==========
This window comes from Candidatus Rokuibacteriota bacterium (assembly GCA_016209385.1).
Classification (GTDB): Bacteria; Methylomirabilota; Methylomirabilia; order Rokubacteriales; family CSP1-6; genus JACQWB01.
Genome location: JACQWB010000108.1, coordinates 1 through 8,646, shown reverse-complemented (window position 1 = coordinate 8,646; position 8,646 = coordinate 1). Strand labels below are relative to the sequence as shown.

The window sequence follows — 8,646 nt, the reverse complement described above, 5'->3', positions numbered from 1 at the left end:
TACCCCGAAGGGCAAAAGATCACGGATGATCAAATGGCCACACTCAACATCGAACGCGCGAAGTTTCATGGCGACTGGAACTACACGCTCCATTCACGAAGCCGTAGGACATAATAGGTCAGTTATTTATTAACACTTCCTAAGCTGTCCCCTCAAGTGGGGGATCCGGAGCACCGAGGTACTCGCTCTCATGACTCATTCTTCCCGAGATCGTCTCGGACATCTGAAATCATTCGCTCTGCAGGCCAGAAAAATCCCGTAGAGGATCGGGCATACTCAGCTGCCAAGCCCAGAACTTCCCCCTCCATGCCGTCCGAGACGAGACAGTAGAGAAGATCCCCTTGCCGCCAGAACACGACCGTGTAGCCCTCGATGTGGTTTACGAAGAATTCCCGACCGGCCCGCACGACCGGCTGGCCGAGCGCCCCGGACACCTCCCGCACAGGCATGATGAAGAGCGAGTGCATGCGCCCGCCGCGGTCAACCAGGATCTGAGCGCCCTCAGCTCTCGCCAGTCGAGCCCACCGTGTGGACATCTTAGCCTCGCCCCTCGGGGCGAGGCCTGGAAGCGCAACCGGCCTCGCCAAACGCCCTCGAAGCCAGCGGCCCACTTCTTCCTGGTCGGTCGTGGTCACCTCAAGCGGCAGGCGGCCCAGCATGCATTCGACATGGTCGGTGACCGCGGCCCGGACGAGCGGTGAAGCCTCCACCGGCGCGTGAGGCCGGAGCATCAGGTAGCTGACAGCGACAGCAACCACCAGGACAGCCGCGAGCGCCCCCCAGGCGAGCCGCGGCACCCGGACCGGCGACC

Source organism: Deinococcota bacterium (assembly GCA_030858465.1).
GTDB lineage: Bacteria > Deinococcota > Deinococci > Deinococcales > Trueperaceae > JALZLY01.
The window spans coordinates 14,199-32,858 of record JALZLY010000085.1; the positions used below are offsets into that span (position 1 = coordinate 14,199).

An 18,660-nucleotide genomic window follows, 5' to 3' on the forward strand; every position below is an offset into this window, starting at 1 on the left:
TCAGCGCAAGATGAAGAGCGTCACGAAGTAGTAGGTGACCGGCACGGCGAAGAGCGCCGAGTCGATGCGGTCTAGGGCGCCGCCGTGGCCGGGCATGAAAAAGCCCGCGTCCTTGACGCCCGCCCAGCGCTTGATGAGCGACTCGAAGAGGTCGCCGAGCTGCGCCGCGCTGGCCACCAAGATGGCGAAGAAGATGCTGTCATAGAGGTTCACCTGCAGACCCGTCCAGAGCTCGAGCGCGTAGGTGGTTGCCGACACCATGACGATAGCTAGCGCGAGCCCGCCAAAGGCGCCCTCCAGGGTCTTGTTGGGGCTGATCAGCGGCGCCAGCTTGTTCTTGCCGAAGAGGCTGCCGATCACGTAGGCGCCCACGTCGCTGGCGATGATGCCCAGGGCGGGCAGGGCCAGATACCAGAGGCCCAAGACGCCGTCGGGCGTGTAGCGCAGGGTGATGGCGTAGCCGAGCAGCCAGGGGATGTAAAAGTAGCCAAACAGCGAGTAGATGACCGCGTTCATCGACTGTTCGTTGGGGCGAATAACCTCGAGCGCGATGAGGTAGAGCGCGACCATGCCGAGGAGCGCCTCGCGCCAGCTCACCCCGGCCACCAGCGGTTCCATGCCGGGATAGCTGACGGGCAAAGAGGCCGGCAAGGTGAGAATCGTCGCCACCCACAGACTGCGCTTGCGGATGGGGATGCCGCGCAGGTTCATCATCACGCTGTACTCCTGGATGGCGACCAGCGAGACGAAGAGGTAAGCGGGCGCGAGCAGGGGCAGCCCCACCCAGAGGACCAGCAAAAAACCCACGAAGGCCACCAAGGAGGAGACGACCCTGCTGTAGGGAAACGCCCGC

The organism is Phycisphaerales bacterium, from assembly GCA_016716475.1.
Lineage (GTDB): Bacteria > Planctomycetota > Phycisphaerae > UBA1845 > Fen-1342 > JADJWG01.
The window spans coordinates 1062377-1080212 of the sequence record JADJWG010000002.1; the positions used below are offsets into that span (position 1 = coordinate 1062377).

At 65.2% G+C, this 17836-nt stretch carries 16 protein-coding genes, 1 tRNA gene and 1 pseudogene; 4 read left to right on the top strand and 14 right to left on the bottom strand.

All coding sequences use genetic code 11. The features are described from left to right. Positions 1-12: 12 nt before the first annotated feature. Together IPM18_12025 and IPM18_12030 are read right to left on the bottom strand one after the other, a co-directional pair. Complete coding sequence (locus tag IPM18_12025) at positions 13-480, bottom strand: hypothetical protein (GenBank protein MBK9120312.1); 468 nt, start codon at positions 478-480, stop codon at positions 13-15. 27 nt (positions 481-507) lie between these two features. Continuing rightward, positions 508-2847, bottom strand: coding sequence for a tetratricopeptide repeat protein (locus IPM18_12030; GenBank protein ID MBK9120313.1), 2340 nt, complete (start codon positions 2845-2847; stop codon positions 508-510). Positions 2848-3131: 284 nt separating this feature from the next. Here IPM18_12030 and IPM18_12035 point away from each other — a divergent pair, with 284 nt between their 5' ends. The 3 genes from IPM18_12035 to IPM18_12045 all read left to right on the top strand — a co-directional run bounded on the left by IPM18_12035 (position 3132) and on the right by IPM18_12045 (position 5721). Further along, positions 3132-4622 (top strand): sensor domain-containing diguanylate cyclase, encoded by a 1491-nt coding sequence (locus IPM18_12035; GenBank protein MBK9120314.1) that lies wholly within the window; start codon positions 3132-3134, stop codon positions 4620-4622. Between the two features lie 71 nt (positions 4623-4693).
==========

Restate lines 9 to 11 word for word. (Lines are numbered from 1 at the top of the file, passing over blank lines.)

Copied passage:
An 18,660-nucleotide genomic window follows, 5' to 3' on the forward strand; every position below is an offset into this window, starting at 1 on the left:
TCAGCGCAAGATGAAGAGCGTCACGAAGTAGTAGGTGACCGGCACGGCGAAGAGCGCCGAGTCGATGCGGTCTAGGGCGCCGCCGTGGCCGGGCATGAAAAAGCCCGCGTCCTTGACGCCCGCCCAGCGCTTGATGAGCGACTCGAAGAGGTCGCCGAGCTGCGCCGCGCTGGCCACCAAGATGGCGAAGAAGATGCTGTCATAGAGGTTCACCTGCAGACCCGTCCAGAGCTCGAGCGCGTAGGTGGTTGCCGACACCATGACGATAGCTAGCGCGAGCCCGCCAAAGGCGCCCTCCAGGGTCTTGTTGGGGCTGATCAGCGGCGCCAGCTTGTTCTTGCCGAAGAGGCTGCCGATCACGTAGGCGCCCACGTCGCTGGCGATGATGCCCAGGGCGGGCAGGGCCAGATACCAGAGGCCCAAGACGCCGTCGGGCGTGTAGCGCAGGGTGATGGCGTAGCCGAGCAGCCAGGGGATGTAAAAGTAGCCAAACAGCGAGTAGATGACCGCGTTCATCGACTGTTCGTTGGGGCGAATAACCTCGAGCGCGATGAGGTAGAGCGCGACCATGCCGAGGAGCGCCTCGCGCCAGCTCACCCCGGCCACCAGCGGTTCCATGCCGGGATAGCTGACGGGCAAAGAGGCCGGCAAGGTGAGAATCGTCGCCACCCACAGACTGCGCTTGCGGATGGGGATGCCGCGCAGGTTCATCATCACGCTGTACTCCTGGATGGCGACCAGCGAGACGAAGAGGTAAGCGGGCGCGAGCAGGGGCAGCCCCACCCAGAGGACCAGCAAAAAACCCACGAAGGCCACCAAGGAGGAGACGACCCTGCTGTAGGGAAACGCCCGC

The organism is Phycisphaerales bacterium, from assembly GCA_016716475.1.